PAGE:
My review:

I’m not the biggest fan of romances between a woman and her sister’s ex, but this one works. I think it helped that I didn’t like Ivy, Winter’s sister. She was a hag. The more I found about Ivy and Finn’s previous relationship, the more Winter’s relationship with Finn the less it bothered me.

Winter was a sweet young woman. She cared a lot about people. I really liked her and how she tried to put the good of her family first. I loved her when she grew a backbone and stood up for what she wanted. Finn was a cool guy. He’d had some tough blows in life, but he also did what was needed. I loved Winter and Finn together. Although, I did get tired of hearing about her nipples.

Overall, Unrequited was a fun read and strong addition to the Woodlands series.


Unwritten
Woodlands, #5
Publication Date: March 6, 2017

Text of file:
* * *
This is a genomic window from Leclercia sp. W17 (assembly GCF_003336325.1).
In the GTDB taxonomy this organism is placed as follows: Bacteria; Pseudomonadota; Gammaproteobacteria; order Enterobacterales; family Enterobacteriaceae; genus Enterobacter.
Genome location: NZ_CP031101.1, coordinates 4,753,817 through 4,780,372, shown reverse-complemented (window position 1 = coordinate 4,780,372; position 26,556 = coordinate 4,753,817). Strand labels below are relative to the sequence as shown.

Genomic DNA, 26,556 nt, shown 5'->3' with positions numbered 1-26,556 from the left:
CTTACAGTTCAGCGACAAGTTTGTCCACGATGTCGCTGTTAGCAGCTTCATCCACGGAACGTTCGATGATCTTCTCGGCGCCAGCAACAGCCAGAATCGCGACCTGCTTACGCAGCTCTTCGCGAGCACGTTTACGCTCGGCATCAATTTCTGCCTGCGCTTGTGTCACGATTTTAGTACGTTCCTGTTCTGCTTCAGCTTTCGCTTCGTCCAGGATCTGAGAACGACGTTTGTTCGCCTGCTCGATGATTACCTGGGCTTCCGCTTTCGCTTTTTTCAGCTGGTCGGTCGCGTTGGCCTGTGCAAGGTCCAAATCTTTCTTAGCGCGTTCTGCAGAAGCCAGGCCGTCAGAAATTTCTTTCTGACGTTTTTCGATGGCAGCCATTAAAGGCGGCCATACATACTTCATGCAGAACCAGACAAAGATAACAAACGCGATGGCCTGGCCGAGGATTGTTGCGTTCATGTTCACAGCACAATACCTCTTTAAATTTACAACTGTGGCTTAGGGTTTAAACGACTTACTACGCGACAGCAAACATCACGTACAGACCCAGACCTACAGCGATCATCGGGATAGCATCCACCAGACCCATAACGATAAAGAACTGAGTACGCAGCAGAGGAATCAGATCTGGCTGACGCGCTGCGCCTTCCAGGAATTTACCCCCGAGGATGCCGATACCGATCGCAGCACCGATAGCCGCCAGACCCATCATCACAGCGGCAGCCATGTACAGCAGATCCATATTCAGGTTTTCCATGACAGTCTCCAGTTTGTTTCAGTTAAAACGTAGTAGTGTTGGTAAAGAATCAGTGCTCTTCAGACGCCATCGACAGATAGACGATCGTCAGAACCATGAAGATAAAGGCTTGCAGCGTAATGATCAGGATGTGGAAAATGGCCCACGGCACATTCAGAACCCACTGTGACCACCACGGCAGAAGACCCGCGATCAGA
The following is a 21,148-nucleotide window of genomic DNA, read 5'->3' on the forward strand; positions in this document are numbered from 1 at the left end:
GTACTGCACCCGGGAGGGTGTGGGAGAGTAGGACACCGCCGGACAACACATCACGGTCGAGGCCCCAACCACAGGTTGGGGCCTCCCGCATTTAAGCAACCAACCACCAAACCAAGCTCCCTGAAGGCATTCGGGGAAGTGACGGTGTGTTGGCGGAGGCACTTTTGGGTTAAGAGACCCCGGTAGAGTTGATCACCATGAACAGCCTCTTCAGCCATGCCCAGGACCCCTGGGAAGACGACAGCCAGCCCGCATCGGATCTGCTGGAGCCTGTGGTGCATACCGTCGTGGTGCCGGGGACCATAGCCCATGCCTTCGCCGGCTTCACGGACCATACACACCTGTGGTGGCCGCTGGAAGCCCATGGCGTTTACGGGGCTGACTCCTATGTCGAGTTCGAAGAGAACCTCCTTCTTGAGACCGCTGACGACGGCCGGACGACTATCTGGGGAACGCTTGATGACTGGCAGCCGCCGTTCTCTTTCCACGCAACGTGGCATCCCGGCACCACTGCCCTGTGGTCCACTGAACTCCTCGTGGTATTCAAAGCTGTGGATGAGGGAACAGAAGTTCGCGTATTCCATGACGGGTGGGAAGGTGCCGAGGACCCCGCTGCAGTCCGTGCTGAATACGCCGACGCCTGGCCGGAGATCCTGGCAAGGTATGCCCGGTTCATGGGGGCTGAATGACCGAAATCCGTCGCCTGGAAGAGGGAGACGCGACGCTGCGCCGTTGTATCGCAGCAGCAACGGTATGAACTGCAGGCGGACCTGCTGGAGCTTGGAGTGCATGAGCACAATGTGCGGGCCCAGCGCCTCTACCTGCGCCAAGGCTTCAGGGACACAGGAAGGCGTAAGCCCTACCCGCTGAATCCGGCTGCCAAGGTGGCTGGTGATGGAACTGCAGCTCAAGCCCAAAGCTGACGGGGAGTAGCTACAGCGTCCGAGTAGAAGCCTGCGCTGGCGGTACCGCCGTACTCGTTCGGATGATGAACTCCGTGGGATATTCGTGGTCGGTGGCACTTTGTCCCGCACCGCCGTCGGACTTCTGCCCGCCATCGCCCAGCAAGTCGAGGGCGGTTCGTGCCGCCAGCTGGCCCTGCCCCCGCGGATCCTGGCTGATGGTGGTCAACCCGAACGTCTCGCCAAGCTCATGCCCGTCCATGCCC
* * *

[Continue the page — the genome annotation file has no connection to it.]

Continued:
Rating: ★ ★ ★ ★ ☆

Synopsis:

After years of trying to hit it big with his band, Adam Rees’ dream is finally about to come true. A new lead singer brings with him a hot tour invite, but with a catch—his sister has to come with them. Despite an off-limits edict, Adam is instantly attracted the smart and beautiful Landry. But if he wants to claim his woman, it might be at the expense of all his ambitions.

Landry Olsen has had success at every stage of her life, except when it comes to men. She’s put her heart on the shelf, but one look at Adam and she’s a goner. The hot rocker heats her from the inside out, and she wants him as much as he wants her. The only thing standing in their way of their happiness is Landry’s brother—she ruined his musical hopes before, and she won’t do it again. Even if it means saying no to the one guy who makes her believe in love again.

There’s no fruit more tempting than the forbidden kind…


I’ve read several rock star romances that are similar to Unwritten in the past year. It’s basically a tour bus romance. Unwritten stands out from the rest based on Jen Frederick’s awesome writing and the love I already had for Adam prior to reading this book.